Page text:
1. nesstheraven's Avatar
    I think iTunes can be killed by RIM in a matter of a year or two. The idea is to have every single song on the BlackBerry cloud. Have it nicely organized like slacker radio (maybe even buy slacker radio). Now you no longer buy music, you listen to music on the cloud. You pay a monthly, yearly, etc subscription fee, get access to every single song ever recorded, you no longer need a massive hard drive on your phone, and you have, like I said, ever single song ever recorded.

    The model is the same as the radio model. Artists get paid (say 2 cents) every time their song is listened to. If youre a new artist, you can just upload your song/album to the BlackBerry music cloud, get a bio set up, and fill out a form so you get categorized by genre. You can have a rating system, etc. RIM could make their cloud available on all devices (Android, Apple, Windows), but of course BlackBerry gets a cheaper rate and/or some premium features, plus seamless integrating in the BB ecosystem.

    This would be a BOLD move for RIM, but with every song on this cloud, with BB owning the cloud, they could make a killing (though they would need to market the s**t out of it).

    Here is an example slogan: Why pay 99c a song, when you can own every song, ever recorded, for $20/year

    OK, maybe not a great slogan, but you get the point. No more iTunes, it is all BlackBerry Music Cloud.

    They would have to have this launched ASAP though, because I wouldnt be surprised if Apple or Google are already developing this.
    02-07-12 11:17 AM
  2. palmless's Avatar
    “Why pay 99c a song, when you can “own"rent" every song, ever recorded, for $20/year”
    Two questions.

    1 - How is this better (for the consumer, not RIM) than the identical Spotify model and other models that work on all platforms? Why is it better (for the consumer, not RIM) to have a model that mimics a currently successful model with less device choice? Does RIM have any proven expertise delivering content to non-RIM devices? Remember, it took a year to put email and calendar on Playbook... how long to stream music to an HTC Hero, a Windows XP netbook, or a Mac?

    2 - How is RIM able to do this for about 1/5th the going rate ($20/yr v $120/yr for Spotify), when RIM's economies of scale will be so much lower due to the situation in question 1?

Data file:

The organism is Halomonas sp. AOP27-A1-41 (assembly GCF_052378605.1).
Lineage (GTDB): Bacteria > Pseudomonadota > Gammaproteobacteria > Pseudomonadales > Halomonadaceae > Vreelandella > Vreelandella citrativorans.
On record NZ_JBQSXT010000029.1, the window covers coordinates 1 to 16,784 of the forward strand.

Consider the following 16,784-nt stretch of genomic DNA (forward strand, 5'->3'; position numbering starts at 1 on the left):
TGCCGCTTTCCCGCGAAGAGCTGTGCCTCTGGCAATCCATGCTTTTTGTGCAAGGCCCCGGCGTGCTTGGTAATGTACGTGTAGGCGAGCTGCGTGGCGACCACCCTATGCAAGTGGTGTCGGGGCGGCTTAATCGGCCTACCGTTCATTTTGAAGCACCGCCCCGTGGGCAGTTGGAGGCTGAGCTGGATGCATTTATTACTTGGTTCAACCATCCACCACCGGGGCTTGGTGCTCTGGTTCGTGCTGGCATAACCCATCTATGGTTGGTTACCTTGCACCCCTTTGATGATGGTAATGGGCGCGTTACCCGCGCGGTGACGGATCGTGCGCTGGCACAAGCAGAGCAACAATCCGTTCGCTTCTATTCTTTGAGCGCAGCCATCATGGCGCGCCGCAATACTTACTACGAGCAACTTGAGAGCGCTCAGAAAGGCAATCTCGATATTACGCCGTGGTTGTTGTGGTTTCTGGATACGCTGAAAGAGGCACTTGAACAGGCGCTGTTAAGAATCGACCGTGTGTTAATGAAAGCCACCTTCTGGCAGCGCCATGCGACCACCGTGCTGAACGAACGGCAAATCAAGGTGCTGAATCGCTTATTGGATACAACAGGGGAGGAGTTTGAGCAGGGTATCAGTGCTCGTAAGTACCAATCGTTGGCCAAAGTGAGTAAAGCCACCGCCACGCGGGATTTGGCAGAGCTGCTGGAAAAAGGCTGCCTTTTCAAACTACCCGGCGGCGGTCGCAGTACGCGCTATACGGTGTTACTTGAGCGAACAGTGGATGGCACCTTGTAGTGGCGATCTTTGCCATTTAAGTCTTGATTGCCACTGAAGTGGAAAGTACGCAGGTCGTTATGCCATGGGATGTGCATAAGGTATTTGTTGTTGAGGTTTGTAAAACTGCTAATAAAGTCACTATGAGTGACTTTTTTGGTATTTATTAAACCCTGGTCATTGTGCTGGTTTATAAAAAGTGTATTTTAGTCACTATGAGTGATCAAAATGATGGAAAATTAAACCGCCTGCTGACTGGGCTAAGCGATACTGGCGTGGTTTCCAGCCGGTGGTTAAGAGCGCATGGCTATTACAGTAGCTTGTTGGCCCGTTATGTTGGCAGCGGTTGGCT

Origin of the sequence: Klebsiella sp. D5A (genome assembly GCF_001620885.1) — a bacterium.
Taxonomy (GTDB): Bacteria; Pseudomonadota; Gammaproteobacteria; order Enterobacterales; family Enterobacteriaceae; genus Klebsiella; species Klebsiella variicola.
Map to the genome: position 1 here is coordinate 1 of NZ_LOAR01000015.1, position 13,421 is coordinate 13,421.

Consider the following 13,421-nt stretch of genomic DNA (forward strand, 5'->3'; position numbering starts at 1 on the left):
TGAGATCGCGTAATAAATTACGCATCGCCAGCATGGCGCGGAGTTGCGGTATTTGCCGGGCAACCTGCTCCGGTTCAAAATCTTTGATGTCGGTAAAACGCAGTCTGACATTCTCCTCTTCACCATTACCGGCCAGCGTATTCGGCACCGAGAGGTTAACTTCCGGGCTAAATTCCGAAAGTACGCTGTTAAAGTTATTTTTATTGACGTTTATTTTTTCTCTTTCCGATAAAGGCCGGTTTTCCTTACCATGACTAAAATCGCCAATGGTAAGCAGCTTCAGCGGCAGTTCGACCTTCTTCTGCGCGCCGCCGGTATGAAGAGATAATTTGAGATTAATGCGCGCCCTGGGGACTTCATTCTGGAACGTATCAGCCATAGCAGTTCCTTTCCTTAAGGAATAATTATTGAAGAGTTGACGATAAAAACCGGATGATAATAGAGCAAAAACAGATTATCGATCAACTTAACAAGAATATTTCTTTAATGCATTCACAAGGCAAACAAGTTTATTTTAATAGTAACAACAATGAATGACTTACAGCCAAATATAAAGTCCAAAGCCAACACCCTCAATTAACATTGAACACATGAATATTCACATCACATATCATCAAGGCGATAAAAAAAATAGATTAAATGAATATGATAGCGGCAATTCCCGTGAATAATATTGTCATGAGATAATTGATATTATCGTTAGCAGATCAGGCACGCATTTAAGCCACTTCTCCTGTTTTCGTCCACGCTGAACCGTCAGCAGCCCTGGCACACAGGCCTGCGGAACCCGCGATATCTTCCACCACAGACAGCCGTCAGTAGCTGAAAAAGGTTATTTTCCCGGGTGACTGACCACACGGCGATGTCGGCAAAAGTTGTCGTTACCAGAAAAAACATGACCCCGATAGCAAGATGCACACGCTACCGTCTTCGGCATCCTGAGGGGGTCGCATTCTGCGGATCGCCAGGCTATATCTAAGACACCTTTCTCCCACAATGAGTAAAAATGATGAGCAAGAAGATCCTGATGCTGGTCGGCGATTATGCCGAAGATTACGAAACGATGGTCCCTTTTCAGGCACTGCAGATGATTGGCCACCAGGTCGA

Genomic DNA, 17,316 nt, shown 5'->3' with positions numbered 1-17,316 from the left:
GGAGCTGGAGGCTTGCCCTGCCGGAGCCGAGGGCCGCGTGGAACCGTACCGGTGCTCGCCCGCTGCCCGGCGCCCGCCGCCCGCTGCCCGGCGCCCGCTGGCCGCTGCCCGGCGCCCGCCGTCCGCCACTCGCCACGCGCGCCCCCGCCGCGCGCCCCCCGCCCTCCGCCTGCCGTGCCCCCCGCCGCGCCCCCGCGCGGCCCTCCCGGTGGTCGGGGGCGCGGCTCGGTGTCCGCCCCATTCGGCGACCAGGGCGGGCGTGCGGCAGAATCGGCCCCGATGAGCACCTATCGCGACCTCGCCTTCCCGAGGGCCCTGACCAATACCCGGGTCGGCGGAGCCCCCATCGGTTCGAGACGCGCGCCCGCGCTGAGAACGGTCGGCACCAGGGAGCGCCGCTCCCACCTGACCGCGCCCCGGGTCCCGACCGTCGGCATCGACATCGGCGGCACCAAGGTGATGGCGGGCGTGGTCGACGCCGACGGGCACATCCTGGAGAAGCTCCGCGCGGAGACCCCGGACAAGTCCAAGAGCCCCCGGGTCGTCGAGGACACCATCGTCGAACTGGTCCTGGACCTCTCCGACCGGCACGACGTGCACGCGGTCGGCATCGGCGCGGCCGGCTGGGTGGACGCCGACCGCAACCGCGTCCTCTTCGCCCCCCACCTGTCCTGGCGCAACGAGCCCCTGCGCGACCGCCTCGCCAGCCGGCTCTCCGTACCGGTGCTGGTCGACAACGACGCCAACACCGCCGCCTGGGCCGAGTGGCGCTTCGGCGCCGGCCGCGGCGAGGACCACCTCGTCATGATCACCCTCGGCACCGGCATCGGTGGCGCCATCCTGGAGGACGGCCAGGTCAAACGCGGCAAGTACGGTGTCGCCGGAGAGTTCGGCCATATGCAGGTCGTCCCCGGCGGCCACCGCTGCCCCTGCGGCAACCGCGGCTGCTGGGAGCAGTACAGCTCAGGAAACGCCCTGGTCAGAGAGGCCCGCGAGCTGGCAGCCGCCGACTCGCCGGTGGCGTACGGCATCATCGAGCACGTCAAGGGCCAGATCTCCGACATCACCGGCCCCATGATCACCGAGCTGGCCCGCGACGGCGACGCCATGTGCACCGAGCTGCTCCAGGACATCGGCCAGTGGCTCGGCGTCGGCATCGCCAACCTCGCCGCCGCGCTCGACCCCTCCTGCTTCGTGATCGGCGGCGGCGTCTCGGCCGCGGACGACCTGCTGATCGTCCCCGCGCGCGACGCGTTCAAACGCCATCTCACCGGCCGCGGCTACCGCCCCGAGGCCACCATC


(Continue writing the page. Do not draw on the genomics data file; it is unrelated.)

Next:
Solve those two serious questions and you've got something.
    Last edited by Palmless; 02-07-12 at 11:54 AM.
    02-07-12 11:50 AM
  3. nesstheraven's Avatar
    Two questions.

    1 - How is this better (for the consumer, not RIM) than the identical Spotify model and other models that work on all platforms? Why is it better (for the consumer, not RIM) to have a model that mimics a currently successful model with less device choice? Does RIM have any proven expertise delivering content to non-RIM devices? Remember, it took a year to put email and calendar on Playbook... how long to stream music to an HTC Hero, a Windows XP netbook, or a Mac?

    2 - How is RIM able to do this for about 1/5th the going rate ($20/yr v $120/yr for Spotify), when RIM's economies of scale will be so much lower due to the situation in question 1?

    Solve those two serious questions and you've got something.
    Valid points. I'm not sure how the spotify model works in regards to how they reimburse artists. I know that iTunes sells their songs, and the artist gets a cut.

    The model Im proposing is the radio model. Every time the artists song gets played, the artist receives 2cents. The big difference is that instead of the radio completely choosing the songs you will listen to, you can listen to whole albums, create your own playlists, and listen to individual songs of your choice. And you can also have the program make playlists for you (like slacker radio does).

    $20/year subscription = 1000 songs to break even, less than a 1000, and you pay less to the artists than the subscription fee, more than a 1000 and the artists gets more money than you got in subscription fees.

    You need to calculate the average listening habits of your users, and note that some users will listen to more than a thousand, some less, but the average needs to be less to make a profit. That said, you could maybe pay the artist 1 cent a song, or .5cents a song etc, Im not sure what the radio contract rules are for reimbursement.

    If this is the exact spotify model, then let me know, and maybe Im out to lunch on this radio model idea.
    02-07-12 12:09 PM
  4. xandermac's Avatar